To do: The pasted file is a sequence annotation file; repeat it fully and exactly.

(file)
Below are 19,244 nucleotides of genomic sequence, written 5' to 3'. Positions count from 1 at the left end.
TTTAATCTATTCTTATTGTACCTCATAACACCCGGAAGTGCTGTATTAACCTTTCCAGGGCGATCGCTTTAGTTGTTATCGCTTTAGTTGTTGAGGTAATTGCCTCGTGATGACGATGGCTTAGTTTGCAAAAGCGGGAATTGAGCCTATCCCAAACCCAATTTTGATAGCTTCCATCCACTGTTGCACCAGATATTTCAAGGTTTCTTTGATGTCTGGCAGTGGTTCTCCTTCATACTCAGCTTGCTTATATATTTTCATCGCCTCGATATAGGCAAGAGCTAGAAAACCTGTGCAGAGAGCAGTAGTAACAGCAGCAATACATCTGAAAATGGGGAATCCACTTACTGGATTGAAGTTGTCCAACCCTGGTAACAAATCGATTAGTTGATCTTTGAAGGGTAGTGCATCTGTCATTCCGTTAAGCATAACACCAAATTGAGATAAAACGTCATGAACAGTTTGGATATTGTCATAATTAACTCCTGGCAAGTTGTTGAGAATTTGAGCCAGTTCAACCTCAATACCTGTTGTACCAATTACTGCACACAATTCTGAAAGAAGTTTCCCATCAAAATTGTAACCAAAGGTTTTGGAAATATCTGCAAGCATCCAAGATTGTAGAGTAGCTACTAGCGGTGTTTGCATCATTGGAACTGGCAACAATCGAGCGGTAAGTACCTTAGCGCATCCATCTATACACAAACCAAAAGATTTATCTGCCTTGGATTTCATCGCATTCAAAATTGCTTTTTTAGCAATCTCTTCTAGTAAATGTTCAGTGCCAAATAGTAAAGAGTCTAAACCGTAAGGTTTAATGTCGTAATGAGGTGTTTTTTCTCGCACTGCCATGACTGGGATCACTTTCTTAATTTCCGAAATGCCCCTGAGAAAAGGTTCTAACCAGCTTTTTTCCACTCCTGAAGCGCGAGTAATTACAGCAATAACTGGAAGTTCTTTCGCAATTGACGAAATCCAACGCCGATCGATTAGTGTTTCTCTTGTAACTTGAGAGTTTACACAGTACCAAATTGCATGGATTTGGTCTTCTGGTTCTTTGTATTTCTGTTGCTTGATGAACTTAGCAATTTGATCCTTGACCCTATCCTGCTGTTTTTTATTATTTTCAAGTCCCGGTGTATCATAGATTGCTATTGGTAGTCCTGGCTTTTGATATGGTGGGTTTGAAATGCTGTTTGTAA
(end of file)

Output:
Below are 19,244 nucleotides of genomic sequence, written 5' to 3'. Positions count from 1 at the left end.
TTTAATCTATTCTTATTGTACCTCATAACACCCGGAAGTGCTGTATTAACCTTTCCAGGGCGATCGCTTTAGTTGTTATCGCTTTAGTTGTTGAGGTAATTGCCTCGTGATGACGATGGCTTAGTTTGCAAAAGCGGGAATTGAGCCTATCCCAAACCCAATTTTGATAGCTTCCATCCACTGTTGCACCAGATATTTCAAGGTTTCTTTGATGTCTGGCAGTGGTTCTCCTTCATACTCAGCTTGCTTATATATTTTCATCGCCTCGATATAGGCAAGAGCTAGAAAACCTGTGCAGAGAGCAGTAGTAACAGCAGCAATACATCTGAAAATGGGGAATCCACTTACTGGATTGAAGTTGTCCAACCCTGGTAACAAATCGATTAGTTGATCTTTGAAGGGTAGTGCATCTGTCATTCCGTTAAGCATAACACCAAATTGAGATAAAACGTCATGAACAGTTTGGATATTGTCATAATTAACTCCTGGCAAGTTGTTGAGAATTTGAGCCAGTTCAACCTCAATACCTGTTGTACCAATTACTGCACACAATTCTGAAAGAAGTTTCCCATCAAAATTGTAACCAAAGGTTTTGGAAATATCTGCAAGCATCCAAGATTGTAGAGTAGCTACTAGCGGTGTTTGCATCATTGGAACTGGCAACAATCGAGCGGTAAGTACCTTAGCGCATCCATCTATACACAAACCAAAAGATTTATCTGCCTTGGATTTCATCGCATTCAAAATTGCTTTTTTAGCAATCTCTTCTAGTAAATGTTCAGTGCCAAATAGTAAAGAGTCTAAACCGTAAGGTTTAATGTCGTAATGAGGTGTTTTTTCTCGCACTGCCATGACTGGGATCACTTTCTTAATTTCCGAAATGCCCCTGAGAAAAGGTTCTAACCAGCTTTTTTCCACTCCTGAAGCGCGAGTAATTACAGCAATAACTGGAAGTTCTTTCGCAATTGACGAAATCCAACGCCGATCGATTAGTGTTTCTCTTGTAACTTGAGAGTTTACACAGTACCAAATTGCATGGATTTGGTCTTCTGGTTCTTTGTATTTCTGTTGCTTGATGAACTTAGCAATTTGATCCTTGACCCTATCCTGCTGTTTTTTATTATTTTCAAGTCCCGGTGTATCATAGATTGCTATTGGTAGTCCTGGCTTTTGATATGGTGGGTTTGAAATGCTGTTTGTAA